Results 11  20
of
229
Hierarchical Gaussian process latent variable models
 In International Conference in Machine Learning
, 2007
"... The Gaussian process latent variable model (GPLVM) is a powerful approach for probabilistic modelling of high dimensional data through dimensional reduction. In this paper we extend the GPLVM through hierarchies. A hierarchical model (such as a tree) allows us to express conditional independencies ..."
Abstract

Cited by 39 (8 self)
 Add to MetaCart
(Show Context)
The Gaussian process latent variable model (GPLVM) is a powerful approach for probabilistic modelling of high dimensional data through dimensional reduction. In this paper we extend the GPLVM through hierarchies. A hierarchical model (such as a tree) allows us to express conditional independencies in the data as well as the manifold structure. We first introduce Gaussian process hierarchies through a simple dynamical model, we then extend the approach to a more complex hierarchy which is applied to the visualisation of human motion data sets. 1.
Topologicallyconstrained latent variable models
 In ICML ’08: Proceedings of the 25th international conference on Machine learning
, 2008
"... ..."
The Joint Manifold Model for Semisupervised Multivalued Regression
"... Many computer vision tasks may be expressed as the problem of learning a mapping between image space and a parameter space. For example, in human body pose estimation, recent research has directly modelled the mapping from image features (z) to joint angles (θ). Fitting such models requires training ..."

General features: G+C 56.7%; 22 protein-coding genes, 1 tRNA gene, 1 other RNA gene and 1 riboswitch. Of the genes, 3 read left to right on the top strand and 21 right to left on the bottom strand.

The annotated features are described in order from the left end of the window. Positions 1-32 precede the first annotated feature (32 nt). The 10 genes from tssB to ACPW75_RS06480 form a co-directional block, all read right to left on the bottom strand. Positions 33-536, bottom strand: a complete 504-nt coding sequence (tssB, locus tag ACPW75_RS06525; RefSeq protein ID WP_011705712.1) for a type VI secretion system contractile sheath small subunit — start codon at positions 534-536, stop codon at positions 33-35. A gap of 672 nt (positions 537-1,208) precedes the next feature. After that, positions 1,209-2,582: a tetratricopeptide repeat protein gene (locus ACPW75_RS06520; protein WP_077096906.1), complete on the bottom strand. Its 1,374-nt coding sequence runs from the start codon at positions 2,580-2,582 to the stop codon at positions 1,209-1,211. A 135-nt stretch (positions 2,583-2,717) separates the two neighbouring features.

Abstract

Cited by 37 (4 self)
 Add to MetaCart
(Show Context)
Many computer vision tasks may be expressed as the problem of learning a mapping between image space and a parameter space. For example, in human body pose estimation, recent research has directly modelled the mapping from image features (z) to joint angles (θ). Fitting such models requires training data in the form of labelled (z, θ) pairs, from which are learned the conditional densities p(θz). Inference is then simple: given test image features z, the conditional p(θz) is immediately computed. However large amounts of training data are required to fit the models, particularly in the case where the spaces are high dimensional. We show how the use of unlabelled data—samples from the marginal distributions p(z) and p(θ)—may be used to improve fitting. This is valuable because it is often significantly easier to obtain unlabelled than labelled samples. We use a Gaussian process latent variable model to learn the mapping from a shared latent lowdimensional manifold to the feature and parameter spaces. This extends existing approaches to (a) use unlabelled data, and (b) represent onetomany mappings. Experiments on synthetic and real problems demonstrate how the use of unlabelled data improves over existing techniques. In our comparisons, we include existing approaches that are explicitly semisupervised as well as those which implicitly make use of unlabelled examples. 1.
Stochastic backpropagation and approximate inference in deep generative models
, 2014
"... We marry ideas from deep neural networks and approximate Bayesian inference to derive a generalised class of deep, directed generative models, endowed with a new algorithm for scalable inference and learning. Our algorithm introduces a recognition model to represent an approximate posterior distri ..."
Abstract

Cited by 37 (4 self)
 Add to MetaCart